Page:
A newly discovered brain in a 525-million-year-old arthropod fossil looks to be the oldest found so far – and it may have settled an ongoing debate about how brains first evolved in these invertebrate animals.
Spotted in a tiny, armored lobopodian known as Cardiodictyon catenulum, the surprise is that the brain survived at all and that it was made up of three components distinct from the nervous system.
That's important because it suggests that the brain evolved separately from the head and the nervous system.
It had previously been thought that the brains of these creatures were split into repeating segments of neural structures called ganglia, just like the nervous system in the trunk.
"This anatomy was completely unexpected because the heads and brains of modern arthropods, and some of their fossilized ancestors, have for over a hundred years been considered as segmented," says neuroscientist Nicholas Strausfeld from the University of Arizona.
The fossil was discovered in the southern Yunnan province in China in the late 1980s. The worm-like C. catenulum would have originally scuttled around the sea floor using multiple pairs of soft and stubbly legs.
As the fossil measures just 1.5 centimeters (0.6 inches) in size, the team couldn't X-ray it. Instead, they used a method called chromatic filtering, where a succession of high-resolution digitalized images are used to filter out light of different wavelengths and map the internal structure.
The revealed head and brain morphology were then compared to other fossils, the arthropods of today, and their gene expression patterns. The comparisons suggest that the same brain organization blueprint has continued for half a billion years.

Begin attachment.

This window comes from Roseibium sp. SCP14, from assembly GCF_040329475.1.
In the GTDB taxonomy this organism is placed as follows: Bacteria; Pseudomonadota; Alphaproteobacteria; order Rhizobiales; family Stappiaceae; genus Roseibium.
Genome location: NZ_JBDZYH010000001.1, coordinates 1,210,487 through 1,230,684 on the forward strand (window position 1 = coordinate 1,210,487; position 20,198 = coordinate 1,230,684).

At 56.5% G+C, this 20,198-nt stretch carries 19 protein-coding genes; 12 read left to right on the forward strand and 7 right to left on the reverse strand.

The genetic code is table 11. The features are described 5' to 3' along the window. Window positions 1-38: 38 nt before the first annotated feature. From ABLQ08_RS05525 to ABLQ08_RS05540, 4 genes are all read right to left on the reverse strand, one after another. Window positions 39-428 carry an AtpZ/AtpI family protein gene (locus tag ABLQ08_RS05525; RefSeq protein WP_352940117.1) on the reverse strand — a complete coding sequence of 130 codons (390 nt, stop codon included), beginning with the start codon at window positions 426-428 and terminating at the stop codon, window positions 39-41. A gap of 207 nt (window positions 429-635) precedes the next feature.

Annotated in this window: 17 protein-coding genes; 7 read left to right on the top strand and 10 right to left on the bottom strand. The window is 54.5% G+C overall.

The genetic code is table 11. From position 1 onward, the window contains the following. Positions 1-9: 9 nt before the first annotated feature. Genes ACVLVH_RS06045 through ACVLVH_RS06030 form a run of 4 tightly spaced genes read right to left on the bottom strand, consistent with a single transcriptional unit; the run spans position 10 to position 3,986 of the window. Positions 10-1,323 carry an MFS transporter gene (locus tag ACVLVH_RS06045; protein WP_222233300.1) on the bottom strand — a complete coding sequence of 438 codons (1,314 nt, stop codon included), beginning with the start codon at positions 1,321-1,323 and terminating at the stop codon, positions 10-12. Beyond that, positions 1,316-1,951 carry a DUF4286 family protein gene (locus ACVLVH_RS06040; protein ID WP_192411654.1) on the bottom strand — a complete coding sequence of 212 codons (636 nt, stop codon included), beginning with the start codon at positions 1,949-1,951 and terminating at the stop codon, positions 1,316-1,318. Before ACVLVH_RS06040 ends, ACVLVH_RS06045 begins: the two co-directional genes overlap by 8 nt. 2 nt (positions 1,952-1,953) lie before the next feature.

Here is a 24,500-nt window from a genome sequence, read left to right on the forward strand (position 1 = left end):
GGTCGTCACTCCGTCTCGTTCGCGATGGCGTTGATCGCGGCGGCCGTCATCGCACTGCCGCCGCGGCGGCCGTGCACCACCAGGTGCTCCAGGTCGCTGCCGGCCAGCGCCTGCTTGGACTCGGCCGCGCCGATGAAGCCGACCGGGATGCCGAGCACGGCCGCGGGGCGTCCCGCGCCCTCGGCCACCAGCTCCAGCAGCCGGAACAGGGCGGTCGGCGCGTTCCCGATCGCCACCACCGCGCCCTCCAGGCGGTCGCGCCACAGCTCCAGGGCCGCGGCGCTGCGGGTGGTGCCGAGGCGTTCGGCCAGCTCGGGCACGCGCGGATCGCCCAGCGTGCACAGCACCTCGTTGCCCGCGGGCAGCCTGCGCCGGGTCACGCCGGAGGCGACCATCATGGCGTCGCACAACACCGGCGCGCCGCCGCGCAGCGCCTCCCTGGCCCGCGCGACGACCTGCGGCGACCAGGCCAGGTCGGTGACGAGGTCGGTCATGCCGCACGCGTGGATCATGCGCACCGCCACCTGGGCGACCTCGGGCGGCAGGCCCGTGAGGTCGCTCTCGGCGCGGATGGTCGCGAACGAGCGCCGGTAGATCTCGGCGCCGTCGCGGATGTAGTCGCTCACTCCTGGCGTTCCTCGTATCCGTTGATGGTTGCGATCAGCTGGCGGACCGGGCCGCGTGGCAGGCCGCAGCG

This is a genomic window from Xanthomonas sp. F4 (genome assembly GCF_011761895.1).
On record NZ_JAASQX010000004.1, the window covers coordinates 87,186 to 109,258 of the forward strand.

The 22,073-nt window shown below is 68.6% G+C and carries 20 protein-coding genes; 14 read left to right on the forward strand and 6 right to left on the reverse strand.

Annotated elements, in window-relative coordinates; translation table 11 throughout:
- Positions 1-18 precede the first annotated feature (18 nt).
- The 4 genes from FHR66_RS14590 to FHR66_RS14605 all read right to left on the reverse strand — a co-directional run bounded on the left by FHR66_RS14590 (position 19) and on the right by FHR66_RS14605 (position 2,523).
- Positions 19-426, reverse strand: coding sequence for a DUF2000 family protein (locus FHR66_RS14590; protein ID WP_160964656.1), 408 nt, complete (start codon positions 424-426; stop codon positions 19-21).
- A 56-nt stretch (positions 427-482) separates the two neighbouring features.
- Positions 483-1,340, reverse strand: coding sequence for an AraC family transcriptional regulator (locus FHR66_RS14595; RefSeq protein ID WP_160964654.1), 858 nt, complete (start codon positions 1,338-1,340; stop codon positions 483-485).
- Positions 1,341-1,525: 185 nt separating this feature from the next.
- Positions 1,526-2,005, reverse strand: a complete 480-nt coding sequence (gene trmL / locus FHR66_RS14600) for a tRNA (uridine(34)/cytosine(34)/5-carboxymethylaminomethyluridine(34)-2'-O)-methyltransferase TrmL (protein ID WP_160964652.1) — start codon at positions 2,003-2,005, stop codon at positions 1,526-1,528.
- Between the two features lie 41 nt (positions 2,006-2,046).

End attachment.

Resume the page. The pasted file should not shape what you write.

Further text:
"We have identified a common signature of all brains and how they formed," says evolutionary neuroscientist Frank Hirth from King's College London in the UK.
"We realized that each brain domain and its corresponding features are specified by the same combination of genes, irrespective of the species we looked at. This identifies a common genetic ground plan for making a brain."
Arthropods are the most species-rich phylum in the animal kingdom and count insects, crustaceans, spiders, millipedes, and centipedes among their number. After the lobopodians came the euarthropods – that's Greek for "real jointed foot", the key difference as evolution took its course.
Today the descendants of these creatures live on in the velvet worms found in Australia, New Zealand, and South America, but the researchers think that their approach can be applied to various other species outside of arthropods.
It will also be interesting to compare the new findings to what we know about brain and spinal cord development in vertebrates. Finally, the researchers say their study highlights how nature can survive during massive changes – and what we stand to lose if we can't get the climate crisis under control.
"At a time when major geological and climatic events were reshaping the planet, simple marine animals such as Cardiodictyon gave rise to the world's most diverse group of organisms – the euarthropods – that eventually spread to every emergent habitat on Earth, but which are now being threatened by our own ephemeral species," says Strausfeld.
The research has been published in Science.